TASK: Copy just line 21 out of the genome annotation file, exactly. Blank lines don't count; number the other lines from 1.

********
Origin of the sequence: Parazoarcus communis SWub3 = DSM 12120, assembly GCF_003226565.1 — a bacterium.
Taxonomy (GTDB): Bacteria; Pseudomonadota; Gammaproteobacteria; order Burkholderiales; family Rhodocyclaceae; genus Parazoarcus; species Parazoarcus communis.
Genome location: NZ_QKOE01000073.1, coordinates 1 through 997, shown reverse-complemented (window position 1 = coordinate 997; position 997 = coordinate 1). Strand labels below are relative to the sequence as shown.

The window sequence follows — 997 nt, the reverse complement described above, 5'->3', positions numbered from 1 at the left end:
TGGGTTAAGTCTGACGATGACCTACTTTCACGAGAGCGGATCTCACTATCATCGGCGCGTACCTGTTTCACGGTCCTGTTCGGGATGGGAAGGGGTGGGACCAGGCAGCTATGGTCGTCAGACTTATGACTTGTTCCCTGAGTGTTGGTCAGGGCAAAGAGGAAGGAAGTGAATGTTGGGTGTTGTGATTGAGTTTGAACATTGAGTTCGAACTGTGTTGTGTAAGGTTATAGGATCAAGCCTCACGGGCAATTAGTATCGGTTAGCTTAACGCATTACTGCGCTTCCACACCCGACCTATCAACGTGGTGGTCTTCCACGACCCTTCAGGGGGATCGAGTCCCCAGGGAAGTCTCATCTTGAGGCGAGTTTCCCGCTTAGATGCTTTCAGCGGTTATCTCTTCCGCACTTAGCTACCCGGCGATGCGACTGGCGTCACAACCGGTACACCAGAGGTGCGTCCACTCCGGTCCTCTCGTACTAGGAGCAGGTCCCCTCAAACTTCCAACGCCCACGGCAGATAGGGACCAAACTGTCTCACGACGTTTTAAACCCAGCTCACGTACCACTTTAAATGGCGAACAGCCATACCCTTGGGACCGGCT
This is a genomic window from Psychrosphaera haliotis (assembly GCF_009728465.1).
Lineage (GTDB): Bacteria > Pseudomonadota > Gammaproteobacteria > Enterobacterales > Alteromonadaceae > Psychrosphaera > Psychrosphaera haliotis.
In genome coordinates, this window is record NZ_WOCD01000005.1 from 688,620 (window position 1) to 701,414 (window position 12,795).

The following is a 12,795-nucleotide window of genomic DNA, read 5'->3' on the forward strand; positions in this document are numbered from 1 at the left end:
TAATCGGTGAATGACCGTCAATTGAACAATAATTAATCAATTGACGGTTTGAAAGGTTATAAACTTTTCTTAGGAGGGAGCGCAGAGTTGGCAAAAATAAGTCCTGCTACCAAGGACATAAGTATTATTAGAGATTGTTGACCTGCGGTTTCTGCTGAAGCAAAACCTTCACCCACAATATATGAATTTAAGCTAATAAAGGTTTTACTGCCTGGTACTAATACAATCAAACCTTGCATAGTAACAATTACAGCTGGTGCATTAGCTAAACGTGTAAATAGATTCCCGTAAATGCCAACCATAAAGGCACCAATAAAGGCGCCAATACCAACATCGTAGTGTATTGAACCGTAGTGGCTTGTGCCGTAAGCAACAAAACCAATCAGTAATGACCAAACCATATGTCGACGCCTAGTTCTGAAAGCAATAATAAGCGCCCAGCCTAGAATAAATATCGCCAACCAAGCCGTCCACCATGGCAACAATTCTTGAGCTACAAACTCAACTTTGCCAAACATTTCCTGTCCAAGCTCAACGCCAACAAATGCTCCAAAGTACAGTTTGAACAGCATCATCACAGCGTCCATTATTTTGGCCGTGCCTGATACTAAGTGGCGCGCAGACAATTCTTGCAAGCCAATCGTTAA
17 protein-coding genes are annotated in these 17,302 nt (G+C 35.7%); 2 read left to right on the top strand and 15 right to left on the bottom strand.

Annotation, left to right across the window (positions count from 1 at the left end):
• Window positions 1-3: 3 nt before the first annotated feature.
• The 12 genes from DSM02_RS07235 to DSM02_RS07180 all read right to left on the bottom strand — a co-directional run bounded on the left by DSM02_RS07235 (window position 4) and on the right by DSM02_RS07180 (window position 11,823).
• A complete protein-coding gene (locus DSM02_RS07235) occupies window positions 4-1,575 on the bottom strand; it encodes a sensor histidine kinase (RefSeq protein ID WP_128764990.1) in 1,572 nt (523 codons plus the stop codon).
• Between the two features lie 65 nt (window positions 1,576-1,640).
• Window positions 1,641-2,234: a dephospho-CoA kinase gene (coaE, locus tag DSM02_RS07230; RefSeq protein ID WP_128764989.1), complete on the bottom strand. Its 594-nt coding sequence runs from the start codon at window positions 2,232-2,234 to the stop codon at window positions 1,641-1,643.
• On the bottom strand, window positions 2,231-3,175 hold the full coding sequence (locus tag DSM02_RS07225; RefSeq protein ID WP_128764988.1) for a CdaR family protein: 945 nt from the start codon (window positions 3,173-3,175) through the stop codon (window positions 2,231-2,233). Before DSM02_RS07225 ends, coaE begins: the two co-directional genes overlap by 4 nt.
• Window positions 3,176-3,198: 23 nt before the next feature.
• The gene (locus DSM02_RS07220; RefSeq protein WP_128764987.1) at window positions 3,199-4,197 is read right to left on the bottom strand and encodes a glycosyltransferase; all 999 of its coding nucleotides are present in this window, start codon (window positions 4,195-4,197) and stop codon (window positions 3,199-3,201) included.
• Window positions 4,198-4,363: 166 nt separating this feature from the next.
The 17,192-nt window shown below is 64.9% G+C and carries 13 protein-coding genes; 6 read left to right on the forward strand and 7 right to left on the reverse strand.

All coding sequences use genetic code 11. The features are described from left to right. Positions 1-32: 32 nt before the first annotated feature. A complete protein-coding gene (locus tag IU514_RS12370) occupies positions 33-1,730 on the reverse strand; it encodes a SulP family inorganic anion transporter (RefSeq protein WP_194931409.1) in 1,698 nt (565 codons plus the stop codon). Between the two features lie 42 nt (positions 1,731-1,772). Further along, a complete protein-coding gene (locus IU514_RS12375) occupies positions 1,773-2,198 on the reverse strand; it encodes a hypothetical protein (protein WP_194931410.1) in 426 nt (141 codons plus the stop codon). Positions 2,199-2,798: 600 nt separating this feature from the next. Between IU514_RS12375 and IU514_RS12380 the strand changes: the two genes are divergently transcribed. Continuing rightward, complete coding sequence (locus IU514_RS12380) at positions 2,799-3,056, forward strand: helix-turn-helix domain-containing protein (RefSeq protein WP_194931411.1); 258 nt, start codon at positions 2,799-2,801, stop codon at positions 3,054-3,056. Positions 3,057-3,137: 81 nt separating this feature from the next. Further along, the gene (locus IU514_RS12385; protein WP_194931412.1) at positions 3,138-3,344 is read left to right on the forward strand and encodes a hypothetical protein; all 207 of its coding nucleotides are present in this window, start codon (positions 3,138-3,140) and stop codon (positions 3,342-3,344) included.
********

• Window positions 4,198-4,363: 166 nt separating this feature from the next.